Winterbrook House: The Grade II listed house once Agatha Christie’s home


Look inside this beautiful Grade II listed house once home to Agatha Christie
Winterbrook House, Wallingford Gallery Image 02 - Doorway
Winterbrook House, Wallingford Gallery Image 04 - Hallway
Winterbrook House, Wallingford Gallery Image 06 - Fireplace
Winterbrook House, Wallingford Gallery Image 05 - Drawing Room
Winterbrook House, Wallingford Gallery Image 07 - Library
Winterbrook House, Wallingford Gallery Image 08 - Kitchen
Winterbrook House, Wallingford Gallery Image 09 - Sitting Area
Winterbrook House, Wallingford Gallery Image 10 - Principal Bedroom
Winterbrook House, Wallingford Gallery Image 11 - Bathroom
Winterbrook House, Wallingford Gallery Image 12 - Formal Gardens
Winterbrook House, Wallingford Gallery Image 13 - Formal Gardens
Winterbrook House, Wallingford Gallery Image 14 - Gardens
Winterbrook House, Wallingford Gallery Image 15 - Bothy
Winterbrook House, Wallingford Gallery Image 16 - Rear

The country house has long been a natural setting for a good old-fashioned murder mystery. Whether in the pages of escapist fiction or on the big screen in a compelling drama, these properties provide a spacious and often isolated location with plenty of nooks and crannies and secret hideaways for a spot of nefarious intrigue.

The Queen of Crime herself, Dame Agatha Christie, set many of her stories in country mansions or large estates – a tradition she began in her debut novel, The Mysterious Affair at Styles, which was originally published in the UK in October 1920.

Now Christie’s former home, Winterbrook House in Wallingford, Oxfordshire, is currently on sale and it’s easy to see how the now Grade II listed property provided the creative spur for some of her most popular whodunits.

Christie bought Winterbrook House with her archaeologist husband, Max Mallowan, in 1934 and lived there until she died in 1976. During that time she wrote several of her most famous novels – with Winterbrook believed to have been the inspiration for Miss Marple’s fictional home of Danemead in St Mary Mead.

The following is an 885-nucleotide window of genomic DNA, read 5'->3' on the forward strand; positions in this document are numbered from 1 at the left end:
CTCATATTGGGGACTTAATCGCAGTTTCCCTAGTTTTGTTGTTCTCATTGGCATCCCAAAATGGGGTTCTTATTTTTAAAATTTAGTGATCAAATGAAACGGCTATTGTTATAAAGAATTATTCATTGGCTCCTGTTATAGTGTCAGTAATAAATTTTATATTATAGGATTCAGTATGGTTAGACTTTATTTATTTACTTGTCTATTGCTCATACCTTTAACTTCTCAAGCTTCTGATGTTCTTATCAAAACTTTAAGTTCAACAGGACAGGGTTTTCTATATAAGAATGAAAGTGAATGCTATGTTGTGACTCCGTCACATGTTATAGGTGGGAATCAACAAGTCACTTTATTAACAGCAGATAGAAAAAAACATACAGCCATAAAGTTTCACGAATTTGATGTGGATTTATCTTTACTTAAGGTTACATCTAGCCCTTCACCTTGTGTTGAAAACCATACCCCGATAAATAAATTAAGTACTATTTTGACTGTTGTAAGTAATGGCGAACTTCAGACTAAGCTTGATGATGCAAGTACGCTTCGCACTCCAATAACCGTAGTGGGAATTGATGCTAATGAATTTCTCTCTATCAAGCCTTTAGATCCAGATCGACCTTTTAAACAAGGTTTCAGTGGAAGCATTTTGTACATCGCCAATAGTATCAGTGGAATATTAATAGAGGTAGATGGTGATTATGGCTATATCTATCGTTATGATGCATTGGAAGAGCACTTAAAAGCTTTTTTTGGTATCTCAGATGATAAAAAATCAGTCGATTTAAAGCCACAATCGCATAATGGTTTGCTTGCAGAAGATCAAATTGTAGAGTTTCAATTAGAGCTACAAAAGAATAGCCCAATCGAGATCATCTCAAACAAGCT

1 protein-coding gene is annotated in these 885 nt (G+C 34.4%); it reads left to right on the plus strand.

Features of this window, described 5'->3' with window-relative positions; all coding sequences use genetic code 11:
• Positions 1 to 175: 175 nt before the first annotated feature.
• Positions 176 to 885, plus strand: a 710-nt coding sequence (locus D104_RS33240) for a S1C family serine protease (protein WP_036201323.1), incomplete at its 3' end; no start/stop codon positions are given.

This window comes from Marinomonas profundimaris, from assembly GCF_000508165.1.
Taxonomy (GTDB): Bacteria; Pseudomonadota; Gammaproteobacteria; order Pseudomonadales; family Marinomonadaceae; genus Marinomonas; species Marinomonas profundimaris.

Extracts from Christie’s autobiography published in 1977 include several details about Winterbrook and it is clear that it was a much-loved family home – although not quite the ‘tiny cottage’ she and her husband had originally intended to purchase.

She describes the property as a ‘delightful, small, Queen Anne house’ with meadows sweeping down to the river and a cedar tree perfect for taking tea underneath on hot summer days.

The sale itself seems to have been completed in somewhat of a hurry, with Christie saying they had no time to ‘dilly-dally’ as they were soon to leave for Syria. She goes on to explain how the house was ‘remarkably cheap’ and that she and her husband made up their minds ‘then and there’ – ringing the agent, signing the papers and speaking to lawyers and surveyors.

The couple’s trip to the Middle East meant they did not see Winterbrook again for another nine months – with Christie saying they spent much of the time wondering if they had been ‘terribly foolish’. ‘We had meant to buy a tiny cottage, instead we had bought this Queen Anne house with gracious windows and good proportions,’ she says in the autobiography. But – as Christie herself remarks – ‘Wallingford is a nice place’ and the couple thought they would be very happy living there.

And it appears they were – making Winterbrook their home for more than 40 years and, in doing so, ensuring it will forever have a special place in the history books as the birthplace of some the greatest murder mystery novels ever written.

The house

Winterbrook House is a beautiful house with a Queen Anne façade of grey brick and red brick dressings and gardens that back onto the River Thames. With origins, believed to be circa 17th-century, it has Georgian rear additions and is Grade II listed. It was the much loved former home of Agatha Christie, who lived there for more than 40 years until her death in 1976.